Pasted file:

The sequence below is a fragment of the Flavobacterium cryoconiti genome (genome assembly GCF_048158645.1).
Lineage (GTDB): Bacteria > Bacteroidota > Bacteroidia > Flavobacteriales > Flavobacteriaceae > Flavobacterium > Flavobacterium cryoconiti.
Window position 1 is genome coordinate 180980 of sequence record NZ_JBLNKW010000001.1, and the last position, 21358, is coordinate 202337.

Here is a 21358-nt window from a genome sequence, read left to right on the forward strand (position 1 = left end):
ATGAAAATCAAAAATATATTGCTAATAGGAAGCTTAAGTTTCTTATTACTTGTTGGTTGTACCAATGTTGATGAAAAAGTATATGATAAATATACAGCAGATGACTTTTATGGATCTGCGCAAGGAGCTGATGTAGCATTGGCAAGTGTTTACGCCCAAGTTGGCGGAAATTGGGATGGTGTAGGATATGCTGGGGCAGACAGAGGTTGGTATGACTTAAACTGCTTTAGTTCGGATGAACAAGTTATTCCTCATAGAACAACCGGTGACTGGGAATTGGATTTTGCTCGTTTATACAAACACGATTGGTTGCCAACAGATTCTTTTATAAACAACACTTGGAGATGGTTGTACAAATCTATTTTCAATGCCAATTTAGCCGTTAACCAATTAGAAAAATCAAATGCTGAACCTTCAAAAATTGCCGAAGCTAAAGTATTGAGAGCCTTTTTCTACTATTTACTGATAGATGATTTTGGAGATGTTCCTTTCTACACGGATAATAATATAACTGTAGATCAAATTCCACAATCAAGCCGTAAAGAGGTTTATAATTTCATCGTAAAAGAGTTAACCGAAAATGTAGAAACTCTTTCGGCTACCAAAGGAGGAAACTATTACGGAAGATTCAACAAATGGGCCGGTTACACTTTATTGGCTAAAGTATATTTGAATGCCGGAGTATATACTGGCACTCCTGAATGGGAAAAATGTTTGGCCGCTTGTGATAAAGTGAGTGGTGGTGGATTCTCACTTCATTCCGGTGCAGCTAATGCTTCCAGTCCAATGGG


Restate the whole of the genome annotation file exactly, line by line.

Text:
The sequence below is a fragment of the Flavobacterium cryoconiti genome (genome assembly GCF_048158645.1).
Lineage (GTDB): Bacteria > Bacteroidota > Bacteroidia > Flavobacteriales > Flavobacteriaceae > Flavobacterium > Flavobacterium cryoconiti.
Window position 1 is genome coordinate 180980 of sequence record NZ_JBLNKW010000001.1, and the last position, 21358, is coordinate 202337.

Here is a 21358-nt window from a genome sequence, read left to right on the forward strand (position 1 = left end):
ATGAAAATCAAAAATATATTGCTAATAGGAAGCTTAAGTTTCTTATTACTTGTTGGTTGTACCAATGTTGATGAAAAAGTATATGATAAATATACAGCAGATGACTTTTATGGATCTGCGCAAGGAGCTGATGTAGCATTGGCAAGTGTTTACGCCCAAGTTGGCGGAAATTGGGATGGTGTAGGATATGCTGGGGCAGACAGAGGTTGGTATGACTTAAACTGCTTTAGTTCGGATGAACAAGTTATTCCTCATAGAACAACCGGTGACTGGGAATTGGATTTTGCTCGTTTATACAAACACGATTGGTTGCCAACAGATTCTTTTATAAACAACACTTGGAGATGGTTGTACAAATCTATTTTCAATGCCAATTTAGCCGTTAACCAATTAGAAAAATCAAATGCTGAACCTTCAAAAATTGCCGAAGCTAAAGTATTGAGAGCCTTTTTCTACTATTTACTGATAGATGATTTTGGAGATGTTCCTTTCTACACGGATAATAATATAACTGTAGATCAAATTCCACAATCAAGCCGTAAAGAGGTTTATAATTTCATCGTAAAAGAGTTAACCGAAAATGTAGAAACTCTTTCGGCTACCAAAGGAGGAAACTATTACGGAAGATTCAACAAATGGGCCGGTTACACTTTATTGGCTAAAGTATATTTGAATGCCGGAGTATATACTGGCACTCCTGAATGGGAAAAATGTTTGGCCGCTTGTGATAAAGTGAGTGGTGGTGGATTCTCACTTCATTCCGGTGCAGCTAATGCTTCCAGTCCAATGGG